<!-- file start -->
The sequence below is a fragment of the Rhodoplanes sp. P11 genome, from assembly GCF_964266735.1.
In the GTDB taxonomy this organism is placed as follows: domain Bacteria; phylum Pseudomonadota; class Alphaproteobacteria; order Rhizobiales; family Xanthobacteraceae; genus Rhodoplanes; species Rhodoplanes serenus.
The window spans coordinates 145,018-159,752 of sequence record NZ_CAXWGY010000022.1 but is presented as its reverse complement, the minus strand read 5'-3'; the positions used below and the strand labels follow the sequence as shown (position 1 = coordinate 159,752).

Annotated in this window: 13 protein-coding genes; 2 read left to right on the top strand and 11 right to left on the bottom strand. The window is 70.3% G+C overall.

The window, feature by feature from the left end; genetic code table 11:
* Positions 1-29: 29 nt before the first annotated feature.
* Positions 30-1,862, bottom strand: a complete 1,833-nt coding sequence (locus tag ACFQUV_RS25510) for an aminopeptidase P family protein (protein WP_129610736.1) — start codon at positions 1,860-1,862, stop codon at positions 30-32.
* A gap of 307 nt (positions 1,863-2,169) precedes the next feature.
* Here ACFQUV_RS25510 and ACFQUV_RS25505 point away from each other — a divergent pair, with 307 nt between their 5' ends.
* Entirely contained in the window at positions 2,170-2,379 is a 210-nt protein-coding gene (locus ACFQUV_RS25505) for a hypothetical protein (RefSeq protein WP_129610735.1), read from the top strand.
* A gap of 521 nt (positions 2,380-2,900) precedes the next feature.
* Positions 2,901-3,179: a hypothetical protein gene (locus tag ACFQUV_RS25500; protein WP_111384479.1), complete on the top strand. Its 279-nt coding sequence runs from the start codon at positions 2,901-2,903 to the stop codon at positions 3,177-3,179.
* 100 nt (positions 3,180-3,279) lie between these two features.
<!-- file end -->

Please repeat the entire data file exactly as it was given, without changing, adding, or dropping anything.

The sequence below is a fragment of the Rhodoplanes sp. P11 genome, from assembly GCF_964266735.1.
In the GTDB taxonomy this organism is placed as follows: domain Bacteria; phylum Pseudomonadota; class Alphaproteobacteria; order Rhizobiales; family Xanthobacteraceae; genus Rhodoplanes; species Rhodoplanes serenus.
The window spans coordinates 145,018-159,752 of sequence record NZ_CAXWGY010000022.1 but is presented as its reverse complement, the minus strand read 5'-3'; the positions used below and the strand labels follow the sequence as shown (position 1 = coordinate 159,752).

Annotated in this window: 13 protein-coding genes; 2 read left to right on the top strand and 11 right to left on the bottom strand. The window is 70.3% G+C overall.

The window, feature by feature from the left end; genetic code table 11:
* Positions 1-29: 29 nt before the first annotated feature.
* Positions 30-1,862, bottom strand: a complete 1,833-nt coding sequence (locus tag ACFQUV_RS25510) for an aminopeptidase P family protein (protein WP_129610736.1) — start codon at positions 1,860-1,862, stop codon at positions 30-32.
* A gap of 307 nt (positions 1,863-2,169) precedes the next feature.
* Here ACFQUV_RS25510 and ACFQUV_RS25505 point away from each other — a divergent pair, with 307 nt between their 5' ends.
* Entirely contained in the window at positions 2,170-2,379 is a 210-nt protein-coding gene (locus ACFQUV_RS25505) for a hypothetical protein (RefSeq protein WP_129610735.1), read from the top strand.
* A gap of 521 nt (positions 2,380-2,900) precedes the next feature.
* Positions 2,901-3,179: a hypothetical protein gene (locus tag ACFQUV_RS25500; protein WP_111384479.1), complete on the top strand. Its 279-nt coding sequence runs from the start codon at positions 2,901-2,903 to the stop codon at positions 3,177-3,179.
* 100 nt (positions 3,180-3,279) lie between these two features.